With some infecting agents such as the typhoid bacillus the fluids of the blood have a great power of killing the microbes, but in most of the commoner infections this power is not so manifest and the leucocytes are the chief agents in their destruction. The quality of the fluids even in these cases is, however, of great importance in preventing the increase of the microbes, and in acting on them so that the leucocytes can readily take them up and complete their destruction. Almroth Wright has shown that in cases of severe infection the power of the blood serum to neutralize tryptic ferments (the antitryptic power) is much increased, and by virtue of this increased antitryptic power the growth of the microbes is greatly hindered in the serum. He has shown also that the alkalinity of the blood is of great importance in retarding the growth of some microbes such as those which cause gas gangrene. He has also shown that the serum will act on the microbes by virtue of its opsonic action so that they can be taken up by the leucocytes and destroyed. These observations on the opsonic power of the serum form the basis for modern vaccine-therapy, which has been of such benefit in combating many infections.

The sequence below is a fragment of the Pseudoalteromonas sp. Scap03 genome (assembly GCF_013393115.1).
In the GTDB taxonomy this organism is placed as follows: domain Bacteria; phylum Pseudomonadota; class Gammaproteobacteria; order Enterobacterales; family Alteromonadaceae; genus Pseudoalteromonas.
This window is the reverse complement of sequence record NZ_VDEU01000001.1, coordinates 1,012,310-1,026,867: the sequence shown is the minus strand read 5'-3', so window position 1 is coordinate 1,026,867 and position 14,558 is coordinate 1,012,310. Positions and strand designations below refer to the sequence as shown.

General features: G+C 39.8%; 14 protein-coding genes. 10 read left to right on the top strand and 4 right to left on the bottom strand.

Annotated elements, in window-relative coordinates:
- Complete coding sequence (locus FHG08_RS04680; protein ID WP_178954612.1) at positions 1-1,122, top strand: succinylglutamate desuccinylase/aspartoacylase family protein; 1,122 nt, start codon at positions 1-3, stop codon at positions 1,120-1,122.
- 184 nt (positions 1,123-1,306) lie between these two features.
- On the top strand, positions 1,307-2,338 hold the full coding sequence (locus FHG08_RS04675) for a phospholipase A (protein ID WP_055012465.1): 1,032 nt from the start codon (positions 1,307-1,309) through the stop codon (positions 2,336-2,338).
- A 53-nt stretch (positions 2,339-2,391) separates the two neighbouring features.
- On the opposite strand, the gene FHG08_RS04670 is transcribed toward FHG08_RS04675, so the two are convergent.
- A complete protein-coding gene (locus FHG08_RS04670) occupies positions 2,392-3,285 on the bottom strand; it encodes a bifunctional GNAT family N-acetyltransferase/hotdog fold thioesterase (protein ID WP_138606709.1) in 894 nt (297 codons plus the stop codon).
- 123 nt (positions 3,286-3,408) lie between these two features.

It has been shown that the leucocytes of the blood, and also the leucocytes which exude from the blood into an infected wound and constitute pus, have a very powerful action in destroying the ordinary septic microbes, and these natural antiseptics have the great advantage over the chemical antiseptics that they act mainly on the microbes which are imbedded in the tissues, and not merely on the microbes on the surface of the wound. In all wounds in which an infection has been established the majority of the microbes are in the tissues well below the surface of the wound, and are quite inaccessible to chemicals applied to the surface.